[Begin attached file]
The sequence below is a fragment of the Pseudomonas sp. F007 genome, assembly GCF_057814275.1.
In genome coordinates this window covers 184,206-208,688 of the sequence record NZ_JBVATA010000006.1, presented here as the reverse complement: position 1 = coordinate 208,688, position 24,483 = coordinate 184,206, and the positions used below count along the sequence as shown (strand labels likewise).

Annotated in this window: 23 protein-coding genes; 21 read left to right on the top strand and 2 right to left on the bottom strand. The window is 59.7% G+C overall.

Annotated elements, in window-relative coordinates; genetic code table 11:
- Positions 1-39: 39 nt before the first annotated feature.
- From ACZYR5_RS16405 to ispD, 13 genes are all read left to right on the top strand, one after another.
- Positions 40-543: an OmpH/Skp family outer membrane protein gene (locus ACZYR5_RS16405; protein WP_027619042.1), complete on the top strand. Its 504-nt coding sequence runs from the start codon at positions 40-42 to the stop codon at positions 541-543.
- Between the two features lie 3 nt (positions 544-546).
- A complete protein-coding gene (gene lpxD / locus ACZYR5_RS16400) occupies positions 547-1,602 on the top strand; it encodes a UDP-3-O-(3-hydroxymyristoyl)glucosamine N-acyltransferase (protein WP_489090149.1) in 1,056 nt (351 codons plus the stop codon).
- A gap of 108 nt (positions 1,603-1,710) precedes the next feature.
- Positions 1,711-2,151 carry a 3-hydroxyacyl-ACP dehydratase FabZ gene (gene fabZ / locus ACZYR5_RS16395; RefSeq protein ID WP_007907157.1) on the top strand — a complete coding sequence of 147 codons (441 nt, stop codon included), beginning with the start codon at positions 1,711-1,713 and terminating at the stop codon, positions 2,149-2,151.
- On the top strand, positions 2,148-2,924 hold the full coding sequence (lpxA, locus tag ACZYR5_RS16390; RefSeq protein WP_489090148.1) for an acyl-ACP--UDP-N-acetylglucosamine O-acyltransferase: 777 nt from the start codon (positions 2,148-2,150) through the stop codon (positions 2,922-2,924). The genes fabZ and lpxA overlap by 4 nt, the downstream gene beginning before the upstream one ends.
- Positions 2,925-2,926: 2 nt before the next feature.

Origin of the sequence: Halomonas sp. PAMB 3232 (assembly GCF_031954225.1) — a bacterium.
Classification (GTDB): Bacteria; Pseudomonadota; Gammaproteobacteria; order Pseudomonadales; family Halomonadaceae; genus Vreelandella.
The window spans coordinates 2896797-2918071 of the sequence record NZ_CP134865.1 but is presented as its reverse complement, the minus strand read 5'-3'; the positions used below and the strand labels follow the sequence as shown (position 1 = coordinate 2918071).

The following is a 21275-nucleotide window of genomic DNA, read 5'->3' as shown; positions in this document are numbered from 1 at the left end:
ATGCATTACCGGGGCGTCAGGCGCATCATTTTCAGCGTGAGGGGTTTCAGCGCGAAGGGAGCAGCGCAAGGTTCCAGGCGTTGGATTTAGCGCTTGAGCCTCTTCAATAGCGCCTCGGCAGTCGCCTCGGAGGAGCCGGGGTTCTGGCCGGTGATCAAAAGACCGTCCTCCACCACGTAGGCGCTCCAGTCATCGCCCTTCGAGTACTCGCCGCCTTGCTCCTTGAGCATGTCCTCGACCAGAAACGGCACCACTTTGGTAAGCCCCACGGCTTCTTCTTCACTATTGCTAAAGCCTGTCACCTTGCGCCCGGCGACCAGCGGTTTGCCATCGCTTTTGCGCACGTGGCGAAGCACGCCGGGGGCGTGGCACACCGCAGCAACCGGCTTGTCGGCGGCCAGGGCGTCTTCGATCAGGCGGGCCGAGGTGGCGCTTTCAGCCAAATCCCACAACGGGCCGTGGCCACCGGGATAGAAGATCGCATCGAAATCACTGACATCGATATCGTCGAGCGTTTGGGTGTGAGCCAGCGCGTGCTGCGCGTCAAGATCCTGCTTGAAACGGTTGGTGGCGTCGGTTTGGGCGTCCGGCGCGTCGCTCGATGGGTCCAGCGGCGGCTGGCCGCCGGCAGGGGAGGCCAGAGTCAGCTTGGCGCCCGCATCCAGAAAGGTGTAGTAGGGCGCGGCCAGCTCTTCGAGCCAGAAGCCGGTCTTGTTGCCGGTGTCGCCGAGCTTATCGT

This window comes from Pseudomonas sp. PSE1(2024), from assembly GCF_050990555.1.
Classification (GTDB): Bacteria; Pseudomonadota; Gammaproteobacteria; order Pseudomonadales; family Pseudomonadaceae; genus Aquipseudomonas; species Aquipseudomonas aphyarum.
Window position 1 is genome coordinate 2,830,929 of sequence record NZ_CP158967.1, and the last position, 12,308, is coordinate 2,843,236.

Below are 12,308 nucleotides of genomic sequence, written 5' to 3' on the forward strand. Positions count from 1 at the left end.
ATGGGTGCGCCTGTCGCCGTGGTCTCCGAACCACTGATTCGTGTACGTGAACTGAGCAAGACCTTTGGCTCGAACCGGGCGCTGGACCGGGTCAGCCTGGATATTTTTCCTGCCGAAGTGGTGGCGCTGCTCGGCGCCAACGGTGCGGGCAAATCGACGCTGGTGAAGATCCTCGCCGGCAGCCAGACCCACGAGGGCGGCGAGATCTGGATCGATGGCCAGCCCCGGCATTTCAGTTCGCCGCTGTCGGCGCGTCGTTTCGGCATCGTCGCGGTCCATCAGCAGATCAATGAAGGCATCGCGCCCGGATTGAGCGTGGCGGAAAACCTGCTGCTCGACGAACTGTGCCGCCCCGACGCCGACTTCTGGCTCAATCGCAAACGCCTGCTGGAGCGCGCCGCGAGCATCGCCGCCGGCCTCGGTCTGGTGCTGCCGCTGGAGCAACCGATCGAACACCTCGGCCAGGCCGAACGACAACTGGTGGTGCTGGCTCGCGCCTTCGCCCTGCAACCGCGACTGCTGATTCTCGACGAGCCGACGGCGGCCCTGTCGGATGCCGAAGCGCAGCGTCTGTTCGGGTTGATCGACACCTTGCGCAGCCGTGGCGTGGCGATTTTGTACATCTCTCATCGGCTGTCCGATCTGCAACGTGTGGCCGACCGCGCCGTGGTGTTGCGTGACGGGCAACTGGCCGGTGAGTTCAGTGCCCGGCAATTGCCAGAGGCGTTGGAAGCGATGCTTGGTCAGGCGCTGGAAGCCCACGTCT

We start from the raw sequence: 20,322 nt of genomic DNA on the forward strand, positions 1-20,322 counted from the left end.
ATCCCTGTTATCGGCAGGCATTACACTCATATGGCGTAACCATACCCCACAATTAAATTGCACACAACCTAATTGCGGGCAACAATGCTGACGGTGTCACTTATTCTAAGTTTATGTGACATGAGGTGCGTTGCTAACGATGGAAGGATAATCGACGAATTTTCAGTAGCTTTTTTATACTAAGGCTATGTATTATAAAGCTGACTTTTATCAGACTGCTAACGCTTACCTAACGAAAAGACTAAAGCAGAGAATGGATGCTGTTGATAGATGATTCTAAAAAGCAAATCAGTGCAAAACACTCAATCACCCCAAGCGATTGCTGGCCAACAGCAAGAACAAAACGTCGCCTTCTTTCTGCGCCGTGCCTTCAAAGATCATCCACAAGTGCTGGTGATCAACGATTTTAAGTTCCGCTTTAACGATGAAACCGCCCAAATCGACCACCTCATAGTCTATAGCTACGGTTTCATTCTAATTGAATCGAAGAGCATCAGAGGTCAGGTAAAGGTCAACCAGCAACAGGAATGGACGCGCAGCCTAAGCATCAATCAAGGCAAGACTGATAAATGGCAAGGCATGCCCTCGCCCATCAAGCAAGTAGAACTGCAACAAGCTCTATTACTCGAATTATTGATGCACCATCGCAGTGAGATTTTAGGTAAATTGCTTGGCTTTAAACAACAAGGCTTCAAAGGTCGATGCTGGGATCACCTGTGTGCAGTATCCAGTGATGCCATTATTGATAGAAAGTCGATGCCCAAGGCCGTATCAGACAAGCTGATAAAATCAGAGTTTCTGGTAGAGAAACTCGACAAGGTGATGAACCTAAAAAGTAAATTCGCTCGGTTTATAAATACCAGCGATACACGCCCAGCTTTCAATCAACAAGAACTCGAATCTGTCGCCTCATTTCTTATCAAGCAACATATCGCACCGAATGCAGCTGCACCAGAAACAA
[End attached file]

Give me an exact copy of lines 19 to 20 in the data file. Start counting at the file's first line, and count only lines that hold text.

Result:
This window comes from Pseudomonas sp. PSE1(2024), from assembly GCF_050990555.1.
Classification (GTDB): Bacteria; Pseudomonadota; Gammaproteobacteria; order Pseudomonadales; family Pseudomonadaceae; genus Aquipseudomonas; species Aquipseudomonas aphyarum.